Blade Runner 2049: Or why I’m in love with Roger Deakins

WARNING: This doesn’t contain spoilers as such but if you haven’t seen the 1982 release of Blade Runner already, you deserve to have it spoilt.

What is it about Blade Runner that has given it such a cult status?

I’ve resurrected this post after re-watching the trailer for Sam Mendes upcoming war film 1917. It already looks beautiful, and oozing with atmosphere, enough to transport you back in time without the fear of tripping on bullet casings.

I’m gonna start this with some honesty, I don’t actually think Blade Runner is as great a movie as many paint it to be.

Put your pitch forks down for a moment… I do still like it.

There are a lot of odd moments in Blade Runner, the voiceovers, the odd ending that was added to appease confused test audiences. This is all after you’ve decided which cut to watch…

What I can’t argue against is it the impact it’s had as a film on the sci-fi genre. From the streets of Gotham in Tim Burton’s 1990 release of Batman to the gritty future scape of The Fifth Element. Ridley Scott created a world that future directors would hold up their work against for years to come.

Watch this video from Lessons from the screenplay on how you construct a ‘Future Noir’ world, it highlights just why Blade Runner works so well & makes it so memorable.

Lessons from Screenplay @MichaelTuckerla

It’s portrayal and sense of crime around every corner, how the characters interactions in that world effect their morality with every action, and the constant sense of darkness, danger & death around every corner.

Is Blade Runner 2049 as good film as critics say?

It’s easily the one of the most beautiful sci-fi films in recent memory, and likely have seen for some time. Every dust swept landscape shot is purposeful, the constant haze of the Blade Runner world helps draw you in further to its story without saying a word.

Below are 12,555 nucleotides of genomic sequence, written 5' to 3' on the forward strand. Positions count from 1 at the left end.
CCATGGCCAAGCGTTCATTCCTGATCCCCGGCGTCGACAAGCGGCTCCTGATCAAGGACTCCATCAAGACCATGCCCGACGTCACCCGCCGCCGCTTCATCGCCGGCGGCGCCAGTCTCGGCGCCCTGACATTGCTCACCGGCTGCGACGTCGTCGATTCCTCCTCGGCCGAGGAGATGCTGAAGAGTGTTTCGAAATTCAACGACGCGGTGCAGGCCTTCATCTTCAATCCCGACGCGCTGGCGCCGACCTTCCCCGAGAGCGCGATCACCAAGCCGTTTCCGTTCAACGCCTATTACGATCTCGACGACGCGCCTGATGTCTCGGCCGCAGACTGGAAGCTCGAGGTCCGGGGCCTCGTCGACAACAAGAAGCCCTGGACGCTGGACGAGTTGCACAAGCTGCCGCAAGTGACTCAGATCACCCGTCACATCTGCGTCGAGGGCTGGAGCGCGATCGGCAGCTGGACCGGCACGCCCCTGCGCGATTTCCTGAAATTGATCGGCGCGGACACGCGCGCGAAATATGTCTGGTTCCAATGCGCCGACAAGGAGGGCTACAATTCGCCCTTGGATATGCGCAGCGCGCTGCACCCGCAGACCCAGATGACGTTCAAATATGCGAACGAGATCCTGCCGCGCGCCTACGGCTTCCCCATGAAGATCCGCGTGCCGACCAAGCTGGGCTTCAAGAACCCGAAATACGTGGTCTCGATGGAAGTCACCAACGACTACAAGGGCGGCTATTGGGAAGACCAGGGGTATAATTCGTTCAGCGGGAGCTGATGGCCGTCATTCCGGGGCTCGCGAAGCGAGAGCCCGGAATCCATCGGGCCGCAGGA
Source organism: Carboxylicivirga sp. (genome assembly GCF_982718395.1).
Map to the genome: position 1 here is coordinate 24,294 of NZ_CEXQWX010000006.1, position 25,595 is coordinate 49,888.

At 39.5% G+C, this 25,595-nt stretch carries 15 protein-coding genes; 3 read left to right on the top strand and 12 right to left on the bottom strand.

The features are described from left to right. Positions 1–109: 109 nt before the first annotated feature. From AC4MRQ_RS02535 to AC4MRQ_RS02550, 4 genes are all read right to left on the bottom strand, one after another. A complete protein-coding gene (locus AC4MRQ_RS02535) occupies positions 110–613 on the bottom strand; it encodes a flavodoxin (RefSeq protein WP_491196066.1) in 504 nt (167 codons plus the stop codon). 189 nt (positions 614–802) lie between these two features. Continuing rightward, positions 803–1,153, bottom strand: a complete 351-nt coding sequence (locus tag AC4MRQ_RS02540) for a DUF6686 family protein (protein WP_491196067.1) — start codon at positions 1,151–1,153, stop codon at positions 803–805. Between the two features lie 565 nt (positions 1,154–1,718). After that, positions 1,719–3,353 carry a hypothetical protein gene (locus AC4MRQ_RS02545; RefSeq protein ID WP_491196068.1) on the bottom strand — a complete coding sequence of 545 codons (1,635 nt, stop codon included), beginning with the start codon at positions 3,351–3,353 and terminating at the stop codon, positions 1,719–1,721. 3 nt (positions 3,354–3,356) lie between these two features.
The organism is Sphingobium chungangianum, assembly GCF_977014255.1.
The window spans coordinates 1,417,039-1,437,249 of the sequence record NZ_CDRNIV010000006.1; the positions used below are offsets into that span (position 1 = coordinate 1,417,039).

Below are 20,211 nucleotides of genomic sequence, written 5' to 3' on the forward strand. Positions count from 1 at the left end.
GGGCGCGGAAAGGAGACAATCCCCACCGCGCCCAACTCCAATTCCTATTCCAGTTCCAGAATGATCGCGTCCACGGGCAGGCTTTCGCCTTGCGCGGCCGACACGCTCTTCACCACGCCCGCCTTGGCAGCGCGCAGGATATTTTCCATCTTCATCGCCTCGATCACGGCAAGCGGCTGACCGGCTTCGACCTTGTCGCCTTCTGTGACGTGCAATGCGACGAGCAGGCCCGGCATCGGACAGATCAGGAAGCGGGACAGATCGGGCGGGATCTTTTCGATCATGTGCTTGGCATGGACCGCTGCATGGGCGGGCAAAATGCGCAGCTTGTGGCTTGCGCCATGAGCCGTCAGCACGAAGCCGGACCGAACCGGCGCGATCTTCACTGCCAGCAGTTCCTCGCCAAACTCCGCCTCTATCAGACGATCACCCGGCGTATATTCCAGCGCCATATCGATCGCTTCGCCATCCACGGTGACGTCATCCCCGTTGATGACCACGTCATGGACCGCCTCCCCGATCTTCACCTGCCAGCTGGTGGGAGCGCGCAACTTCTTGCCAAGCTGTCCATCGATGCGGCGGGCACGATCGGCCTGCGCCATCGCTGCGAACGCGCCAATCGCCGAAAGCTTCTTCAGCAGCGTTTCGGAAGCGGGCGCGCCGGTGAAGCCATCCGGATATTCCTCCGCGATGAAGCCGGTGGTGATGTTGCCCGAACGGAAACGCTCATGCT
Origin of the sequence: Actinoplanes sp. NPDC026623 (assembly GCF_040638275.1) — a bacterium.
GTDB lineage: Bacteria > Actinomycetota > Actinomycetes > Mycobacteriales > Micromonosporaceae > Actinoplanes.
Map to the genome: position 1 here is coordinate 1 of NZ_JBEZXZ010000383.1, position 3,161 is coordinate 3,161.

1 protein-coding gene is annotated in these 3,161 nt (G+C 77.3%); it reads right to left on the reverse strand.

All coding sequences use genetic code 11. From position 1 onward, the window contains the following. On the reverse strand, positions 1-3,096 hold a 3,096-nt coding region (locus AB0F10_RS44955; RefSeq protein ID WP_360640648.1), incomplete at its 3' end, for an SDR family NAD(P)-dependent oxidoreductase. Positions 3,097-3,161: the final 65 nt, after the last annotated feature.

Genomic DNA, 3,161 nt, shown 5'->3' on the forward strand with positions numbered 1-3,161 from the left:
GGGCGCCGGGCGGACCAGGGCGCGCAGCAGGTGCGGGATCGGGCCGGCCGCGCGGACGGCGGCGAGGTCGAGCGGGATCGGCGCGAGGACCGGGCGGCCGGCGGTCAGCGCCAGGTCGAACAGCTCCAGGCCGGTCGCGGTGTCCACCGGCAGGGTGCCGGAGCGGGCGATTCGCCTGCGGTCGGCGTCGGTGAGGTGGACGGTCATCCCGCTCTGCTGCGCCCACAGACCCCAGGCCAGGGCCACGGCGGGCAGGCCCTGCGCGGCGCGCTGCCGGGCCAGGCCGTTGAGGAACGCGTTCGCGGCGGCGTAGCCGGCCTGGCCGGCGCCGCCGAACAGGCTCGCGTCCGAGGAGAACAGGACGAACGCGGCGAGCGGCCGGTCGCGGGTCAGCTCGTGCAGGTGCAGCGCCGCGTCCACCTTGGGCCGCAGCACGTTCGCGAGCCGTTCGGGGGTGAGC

It’s the third team up for Director Denis Villeneuve & Roger Deakins as Director / Cinematographer (Previously Prisoners & Sicario). You can really tell that their partnership really took hold of the vision Ridley Scott had when he brought Blade Runner to the screen in 1982.

Blade Runner 2049 - Yellow Reception

Blade Runner 2049 – Yellow Reception

It also touches back on the themes of the first movie. Imprinted memories, characters on the run & questions around what it really means to be alive; in human & artificial replicant form.

Jared Leto gives an over-acted performance as the blind visionary with his own idea of what life is, determined to create his own version of perfection. I still can’t get his portrayal of Joker out of my head. I get that he’s trying to channel his inner Rutger Hauer in his monologues, but they don’t have the same sense of purpose that ‘tears in the rain‘ gave us the first time around.

Blade Runner 2049 - Red Sand Storm

Blade Runner 2049 – Red Sand Storm

Should I watch Blade Runner 2049 in 2D or 3D?

I’ve watched this film in both. Frankly, I detest watching films in 3D. I have the memory of watching the first transformers outing in 3D sitting just a step to close to the screen and had motion sickness for a week…

However, I found that watching Blade Runner 2049 in 3D was a different experience. While the 2D version is beautiful and visually engaging in every scene, 3D viewing helped to immerse me into the scenes.

Since the pacing of this film is far slower than most blockbuster action movies would suggest, it doesn’t leave you feeling uneasy in your seat.

I’d definitely recommend the 3D version as it really helps reinforce the sheer scale of how big this movie really is. And how small the characters seem in comparison. Literally.

Blade Runner 2049 - Future AI

Blade Runner 2049 – Future AI

Is this film worthy of the hype? I’d say so.

It’s not perfect, but it’s beautiful. What it means to love, whether as a parent, an artificial girlfriend or a replicant simply trying to find their place in the world, will stick with you long after you’ve left the cinema.